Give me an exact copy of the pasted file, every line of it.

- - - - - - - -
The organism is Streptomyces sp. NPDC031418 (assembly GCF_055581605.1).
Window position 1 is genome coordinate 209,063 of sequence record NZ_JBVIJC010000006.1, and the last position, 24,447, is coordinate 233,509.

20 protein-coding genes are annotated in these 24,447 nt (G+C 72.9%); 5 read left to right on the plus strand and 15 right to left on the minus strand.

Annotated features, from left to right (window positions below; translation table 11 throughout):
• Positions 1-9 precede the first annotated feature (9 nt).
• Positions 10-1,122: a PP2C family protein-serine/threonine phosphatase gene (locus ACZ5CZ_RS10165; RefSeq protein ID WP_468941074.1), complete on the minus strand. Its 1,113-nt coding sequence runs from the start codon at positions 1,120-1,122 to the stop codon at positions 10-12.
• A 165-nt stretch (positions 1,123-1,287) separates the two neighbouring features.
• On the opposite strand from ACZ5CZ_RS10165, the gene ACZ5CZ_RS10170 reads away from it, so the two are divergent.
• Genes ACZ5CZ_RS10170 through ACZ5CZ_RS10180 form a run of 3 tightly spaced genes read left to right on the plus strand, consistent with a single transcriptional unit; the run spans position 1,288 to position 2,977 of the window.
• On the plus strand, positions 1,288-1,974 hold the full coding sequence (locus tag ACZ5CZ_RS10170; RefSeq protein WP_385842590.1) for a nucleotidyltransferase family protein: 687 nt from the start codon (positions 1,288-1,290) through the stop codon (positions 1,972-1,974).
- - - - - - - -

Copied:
The organism is Streptomyces sp. NPDC031418 (assembly GCF_055581605.1).
Window position 1 is genome coordinate 209,063 of sequence record NZ_JBVIJC010000006.1, and the last position, 24,447, is coordinate 233,509.

20 protein-coding genes are annotated in these 24,447 nt (G+C 72.9%); 5 read left to right on the plus strand and 15 right to left on the minus strand.

Annotated features, from left to right (window positions below; translation table 11 throughout):
• Positions 1-9 precede the first annotated feature (9 nt).
• Positions 10-1,122: a PP2C family protein-serine/threonine phosphatase gene (locus ACZ5CZ_RS10165; RefSeq protein ID WP_468941074.1), complete on the minus strand. Its 1,113-nt coding sequence runs from the start codon at positions 1,120-1,122 to the stop codon at positions 10-12.
• A 165-nt stretch (positions 1,123-1,287) separates the two neighbouring features.
• On the opposite strand from ACZ5CZ_RS10165, the gene ACZ5CZ_RS10170 reads away from it, so the two are divergent.
• Genes ACZ5CZ_RS10170 through ACZ5CZ_RS10180 form a run of 3 tightly spaced genes read left to right on the plus strand, consistent with a single transcriptional unit; the run spans position 1,288 to position 2,977 of the window.
• On the plus strand, positions 1,288-1,974 hold the full coding sequence (locus tag ACZ5CZ_RS10170; RefSeq protein WP_385842590.1) for a nucleotidyltransferase family protein: 687 nt from the start codon (positions 1,288-1,290) through the stop codon (positions 1,972-1,974).